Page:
Free! Free! All Books are free
By Jean Godden
In Seattle, all books are free. That's the way it's been at the Seattle Public Library since its early days.
The Seattle Public Library can trace its roots back to 1868, a mere 17 years after the Denny Party landed. First book checked out: a new copy of Mark Twain's "Innocents Abroad." Because that first library had mixed success, a new Ladies Library Association was formed two decades later and launched the Seattle Public Library in 1890.
Opened in the Occidental Building on First Avenue, the Library was designated an official city department, designed to receive 10 percent of the amount raised by city licenses and fines. However, its early days were marred by crises, tight budgets and moves into ever cheaper digs.
Library fortunes improved in 1898 with a move into the Yesler Mansion, the city's most elegant structure. Then disaster struck. The timbered mansion was consumed by fire on Jan. 2, 1901. Four days later, the Seattle Post-Intelligencer headlined a scoop: Andrew Carnegie had agreed to donate $200,000 to build a "fireproof" library, provided Seattle officials would promise to buy a new site and guarantee annual maintenance of $50,000.
In the decades that followed, Seattle would receive more Carnegie gifts, produce more buildings and establish a network of branches. There were times of growth and times of challenge. But the Library endured and expanded into neighborhoods throughout the city. Along the way, the Library acquired two important pillars: the hard-working Friends of the Library and the Seattle Library Foundation, designed to increase outside financial support.
Seattle's love for its public library was never more evident than in 1998 when 69 percent of voters approved the landmark "Libraries for All" bond measure. At $196.4 million, it was the largest library bond issue ever submitted in the United States. It helped pay for the Central Library's much admired 11-story building as well as renovation and building at 26 branches.
What prompts this brief review of library history is that the city's 2012 library levy, is expiring. If the Seattle Public Library, envy of systems throughout the nation, is to continue its present level of service, we will need a replacement levy.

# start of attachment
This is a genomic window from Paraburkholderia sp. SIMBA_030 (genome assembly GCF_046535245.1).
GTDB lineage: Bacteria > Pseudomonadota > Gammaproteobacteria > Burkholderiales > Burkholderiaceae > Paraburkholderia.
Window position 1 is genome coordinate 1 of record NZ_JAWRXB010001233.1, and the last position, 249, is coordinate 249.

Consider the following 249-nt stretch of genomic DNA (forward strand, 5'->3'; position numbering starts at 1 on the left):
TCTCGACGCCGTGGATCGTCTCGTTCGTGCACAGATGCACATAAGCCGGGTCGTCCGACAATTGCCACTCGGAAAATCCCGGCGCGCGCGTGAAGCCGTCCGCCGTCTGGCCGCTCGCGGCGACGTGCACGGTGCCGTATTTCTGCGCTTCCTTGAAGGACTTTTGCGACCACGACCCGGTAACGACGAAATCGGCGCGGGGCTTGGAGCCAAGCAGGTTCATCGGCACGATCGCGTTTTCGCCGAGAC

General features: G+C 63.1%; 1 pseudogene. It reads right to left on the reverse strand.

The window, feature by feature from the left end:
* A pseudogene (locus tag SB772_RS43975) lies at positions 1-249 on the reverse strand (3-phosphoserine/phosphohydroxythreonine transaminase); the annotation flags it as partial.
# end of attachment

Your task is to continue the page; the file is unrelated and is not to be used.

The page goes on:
The mayor recently unveiled a proposal for the August 6 primary ballot. Her request is 73 percent larger -- 60 percent adjusted for inflation -- than the expiring levy. That increase may be a heavy lift. But the Library's needs are arguably greater than ever. Patrons can access services ranging from after-school homework help and toddler story time to citizenship classes and movie screenings. Books are but one of the library's resources, there also are audio-books, movies, e-books, magazines, magazines and Wi-Fi hotspots.
How critical is the levy? Vitally important. The new levy would supply around 25 percent of the Library's operating funds. Bulk of the renewed levy would extend library operating hours, make needed repairs, update technology and retrofit some of the system's older Carnegie structures.
A suggested addition to the replacement levy -- provided the City Council agrees -- would be elimination of late fees, the 25 cents per day currently charged for overdue books. Mayor Jenny Durkan cast her proposal as a matter of equity with late fees falling most heavily on low-income borrowers. When fines accumulate, users are barred from using the Library.
Denver, San Diego and St. Paul are among the cities where fines have already been eliminated. There are no late fees in those cities; but, after 40 days, it is assumed materials have been lost and borrowers must pay for replacement.
Now it's up to the Seattle councilmembers to place the library levy on the ballot and to decide whether or not to eliminate late fees. Will abolishing fines help low-income borrowers? Will it lead to long waits for popular books?
Whatever the council decides, it remains critical that voters get behind a library levy replacement. Seattle Public Library is one of the most admired and busiest in the country. It is our proudest asset. The Library's 500,000 users check out more than 10 million items per year. And, remember, in Seattle, all books still are free.